A crackling fire, homecooked meal and real ale in hand: the Lakes’ pubs are the best place to get a flavour of local life, whether you’re kicking off your walking boots or purely out for a gourmet binge.
Bassenthwaite’s much-vaunted Pheasant Inn is dressed up in time-honoured
country garb: wood panelling, sporting prints and hunting trophies, with beer
pumps and vintage whiskies behind the bar. The menu is full of cockle- warming
dishes such as Cumberland sausage with braised red cabbage and mash.
(near Dubwath; dinner mains from £12).
scooped tons of awards, The Punch Bowl is no longer the well-kept secret it
used to be. No matter – homebrewed ales come from the in-house Barngates
Brewery and the menu showcases sophisticated country food. Choose from delights
such as rack of lamb with roasted artichokes or pan-roasted guinea fowl with
chestnuts (Crosthwaite; dinner mains from £12.95).
whitewashed, 1850s Brown Horse Inn is as popular with locals as it is with
food-loving visitors. Meat, game and veg are mostly sourced on the nearby Brown
Horse Estate, and other produce is local. Expect terrine of pheasant, black
pudding and pickled walnuts, and sustainable fish pie. It also has its own
microbrewery, with four ales and two lagers (Winster;
dinner mains from £12.95).
Walkers’ inns with rooms
Overlooking the Troutbeck Valley, the gabled Mortal Man dates back to 1689. Its
decent-sized rooms have comfortable beds and nearly all have top-drawer views
of the surrounding mountains, and one has a stonking four-poster. Pub grub is
restorative fare, such as shepherd’s pie and bangers and mash
(Troutbeck; from £90).
Head Inn is stuffed with hiking history: vintage climbing memorabilia decorates
the wood-panelled walls. The snug rooms are small but charming, while more
spacious superior rooms and self-catering flats are available in the converted
barn. Beers are from the Great Gable Brewing Company, and food is pleasingly
sophisticated (Wasdale Head; from £118).
Kirkstile Inn is a joy. Old photos adorn the walls, hearty portions of ham and leek
pudding are on the menu and its homebrewed ales (including Loweswater Gold)
have won awards from CAMRA. Upstairs, the 11 rooms are in a tasteful Tudor
style, and some have views over Lorton Vale. There’s also a newly converted
self-catering cottage. Local walks head to Melbreak Peak and along the
shoreline of Loweswater (Loweswater; from £100).
Best for beer
The Drunken Duck Inn in Ambleside is one of the Lakes’ most desirable dining
venues. But the bar is at its heart and beer is taken seriously. So seriously,
the pub has set up its Barngates Brewery, which supplies its beer to other inns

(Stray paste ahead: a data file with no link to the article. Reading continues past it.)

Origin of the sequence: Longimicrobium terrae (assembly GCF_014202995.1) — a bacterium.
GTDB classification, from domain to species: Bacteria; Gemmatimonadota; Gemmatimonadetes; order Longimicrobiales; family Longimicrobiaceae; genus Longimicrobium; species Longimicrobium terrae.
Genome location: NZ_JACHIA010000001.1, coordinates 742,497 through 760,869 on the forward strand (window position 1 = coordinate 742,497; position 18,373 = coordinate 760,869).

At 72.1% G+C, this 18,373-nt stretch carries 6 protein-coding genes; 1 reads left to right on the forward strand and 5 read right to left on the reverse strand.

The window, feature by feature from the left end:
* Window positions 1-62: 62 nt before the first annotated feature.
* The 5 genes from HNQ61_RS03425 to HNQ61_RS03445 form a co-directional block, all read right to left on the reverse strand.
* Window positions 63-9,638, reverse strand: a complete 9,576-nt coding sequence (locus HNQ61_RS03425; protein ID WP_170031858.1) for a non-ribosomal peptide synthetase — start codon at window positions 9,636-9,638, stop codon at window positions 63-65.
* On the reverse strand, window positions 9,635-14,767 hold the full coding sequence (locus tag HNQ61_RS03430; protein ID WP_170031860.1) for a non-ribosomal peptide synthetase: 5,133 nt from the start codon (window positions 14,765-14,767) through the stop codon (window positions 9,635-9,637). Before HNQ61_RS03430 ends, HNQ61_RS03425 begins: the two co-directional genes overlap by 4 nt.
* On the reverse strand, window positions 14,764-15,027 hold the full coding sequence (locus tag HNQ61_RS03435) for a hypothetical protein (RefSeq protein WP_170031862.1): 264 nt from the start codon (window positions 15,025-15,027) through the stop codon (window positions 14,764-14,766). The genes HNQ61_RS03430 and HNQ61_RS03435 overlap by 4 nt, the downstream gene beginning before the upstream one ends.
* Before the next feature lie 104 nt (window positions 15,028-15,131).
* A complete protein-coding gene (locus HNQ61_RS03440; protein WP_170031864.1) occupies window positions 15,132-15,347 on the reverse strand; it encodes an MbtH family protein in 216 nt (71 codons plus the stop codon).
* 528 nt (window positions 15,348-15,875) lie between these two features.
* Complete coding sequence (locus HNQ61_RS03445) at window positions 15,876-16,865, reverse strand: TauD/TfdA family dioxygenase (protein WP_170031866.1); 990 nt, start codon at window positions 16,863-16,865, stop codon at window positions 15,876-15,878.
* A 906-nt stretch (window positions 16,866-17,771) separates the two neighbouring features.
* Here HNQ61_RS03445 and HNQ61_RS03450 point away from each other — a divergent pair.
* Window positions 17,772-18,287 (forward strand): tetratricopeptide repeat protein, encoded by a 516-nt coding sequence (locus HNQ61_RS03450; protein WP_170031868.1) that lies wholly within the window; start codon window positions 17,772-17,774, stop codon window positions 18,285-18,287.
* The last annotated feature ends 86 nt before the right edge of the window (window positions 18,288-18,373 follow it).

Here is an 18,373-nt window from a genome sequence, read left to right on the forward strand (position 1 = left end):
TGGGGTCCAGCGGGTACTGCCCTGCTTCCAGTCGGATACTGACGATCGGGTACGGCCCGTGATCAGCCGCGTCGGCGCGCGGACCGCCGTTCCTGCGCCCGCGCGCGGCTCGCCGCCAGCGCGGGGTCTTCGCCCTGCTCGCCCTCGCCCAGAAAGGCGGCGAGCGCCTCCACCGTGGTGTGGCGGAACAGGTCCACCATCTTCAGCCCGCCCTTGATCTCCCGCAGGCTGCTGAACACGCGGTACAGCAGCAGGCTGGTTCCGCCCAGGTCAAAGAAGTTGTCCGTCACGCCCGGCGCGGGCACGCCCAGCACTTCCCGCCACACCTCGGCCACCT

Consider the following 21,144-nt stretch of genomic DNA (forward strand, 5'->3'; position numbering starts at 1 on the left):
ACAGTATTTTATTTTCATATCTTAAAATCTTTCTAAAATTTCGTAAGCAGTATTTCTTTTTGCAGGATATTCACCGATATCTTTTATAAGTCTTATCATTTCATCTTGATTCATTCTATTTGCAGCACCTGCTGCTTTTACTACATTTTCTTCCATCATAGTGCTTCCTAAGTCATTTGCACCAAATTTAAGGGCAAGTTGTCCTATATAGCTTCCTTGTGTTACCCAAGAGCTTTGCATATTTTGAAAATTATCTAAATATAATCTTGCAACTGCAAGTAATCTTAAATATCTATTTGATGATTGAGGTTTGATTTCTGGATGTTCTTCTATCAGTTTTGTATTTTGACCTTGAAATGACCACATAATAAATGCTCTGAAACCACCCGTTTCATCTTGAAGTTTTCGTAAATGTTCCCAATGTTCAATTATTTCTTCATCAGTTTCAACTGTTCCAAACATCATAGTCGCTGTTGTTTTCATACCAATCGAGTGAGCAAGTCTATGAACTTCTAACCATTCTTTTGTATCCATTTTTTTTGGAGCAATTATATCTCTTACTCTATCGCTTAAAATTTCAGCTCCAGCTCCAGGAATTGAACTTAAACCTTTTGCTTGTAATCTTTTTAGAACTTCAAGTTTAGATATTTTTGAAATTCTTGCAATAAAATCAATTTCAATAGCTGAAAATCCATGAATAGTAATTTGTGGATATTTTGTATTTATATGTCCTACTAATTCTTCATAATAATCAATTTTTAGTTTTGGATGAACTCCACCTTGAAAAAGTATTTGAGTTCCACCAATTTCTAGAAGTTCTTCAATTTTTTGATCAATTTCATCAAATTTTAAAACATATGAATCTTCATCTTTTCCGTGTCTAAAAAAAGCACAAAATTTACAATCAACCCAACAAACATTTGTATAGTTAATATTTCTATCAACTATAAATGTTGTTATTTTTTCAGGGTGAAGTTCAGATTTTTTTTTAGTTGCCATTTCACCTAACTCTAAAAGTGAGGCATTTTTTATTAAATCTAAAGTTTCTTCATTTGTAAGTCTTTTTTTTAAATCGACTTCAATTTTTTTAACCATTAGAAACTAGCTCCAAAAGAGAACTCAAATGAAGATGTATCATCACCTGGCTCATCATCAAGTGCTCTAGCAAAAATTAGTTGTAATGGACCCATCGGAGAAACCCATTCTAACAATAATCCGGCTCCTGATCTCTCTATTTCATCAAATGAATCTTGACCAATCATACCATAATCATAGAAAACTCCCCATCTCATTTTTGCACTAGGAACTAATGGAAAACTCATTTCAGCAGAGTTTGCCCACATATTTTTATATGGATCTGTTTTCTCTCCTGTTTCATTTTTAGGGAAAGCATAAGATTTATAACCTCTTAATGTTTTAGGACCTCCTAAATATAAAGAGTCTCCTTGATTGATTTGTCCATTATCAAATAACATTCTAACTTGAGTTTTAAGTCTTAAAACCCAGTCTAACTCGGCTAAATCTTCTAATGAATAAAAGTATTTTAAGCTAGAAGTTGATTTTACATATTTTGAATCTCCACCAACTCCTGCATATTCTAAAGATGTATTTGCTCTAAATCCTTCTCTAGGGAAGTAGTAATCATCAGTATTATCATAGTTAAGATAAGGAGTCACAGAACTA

across the region. Enjoy award-winning beers such as Tag Lag and Red Bull
is one of Cumbria’s finest pub-cum-microbreweries, with boutique beers including
Lakeland Bitter and Honey Beer. The bar has wood-panelled walls, low lighting
and period etchings, plus you can see the whole brewing process through a
glazed partition. It’s also got a great reputation for food, mainly generous
grub such as bangers and mash (15 Kirkgate).
Inn is one of the best small-scale breweries in the Lakes; the Bluebird Bitter
and Old Man Ale have scooped awards from some of Britain’s top real-ale
associations. Inside, black and white photos of Coniston line the walls of the
rambling bar, while the front patio is always packed with post-hike drinkers on
sunny days (1 Yewdale Road).
Trains from London Euston to Windermere take about 3¼ hours (from £50); from
Manchester they take two hours (from £16). National Express
coaches run direct from London and Glasgow to Windermere and Kendal – count on
eight hours from London (from £36). Get around by bus –
the North West Explorer ticket allows unlimited travel on services in Cumbria
and Lancashire (£10 for one day).
Where to stay
Howe Keld is a B&B five- minutes’ walk from Keswick. Rooms are decorated in
neutral tones and decked out with homemade furniture. It’s listed in the
Michelin guide – breakfasts can include smoothies, banana bread, crêpes,
locally smoked salmon, a platter of Cumbrian air-dried meats or a top-notch
Cumbrian fry-up (5-7 The Heads; from £90).
Organic hotel champions its green credentials but it’s also an elegant place to
stay. The 11 rooms in the Victorian villa are mostly enormous, while breakfast
is an organic buffet (Grasmere; suite from £179).
is a luxurious country house hotel set in 67 rolling acres in Windermere. There
are five rooms in the main house, six cottage suites in the grounds, and each
is individually decorated (Ambleside Road; from £215).
The article 'Mini guide to Lake District pubs' was published in partnership with Lonely Planet Traveller.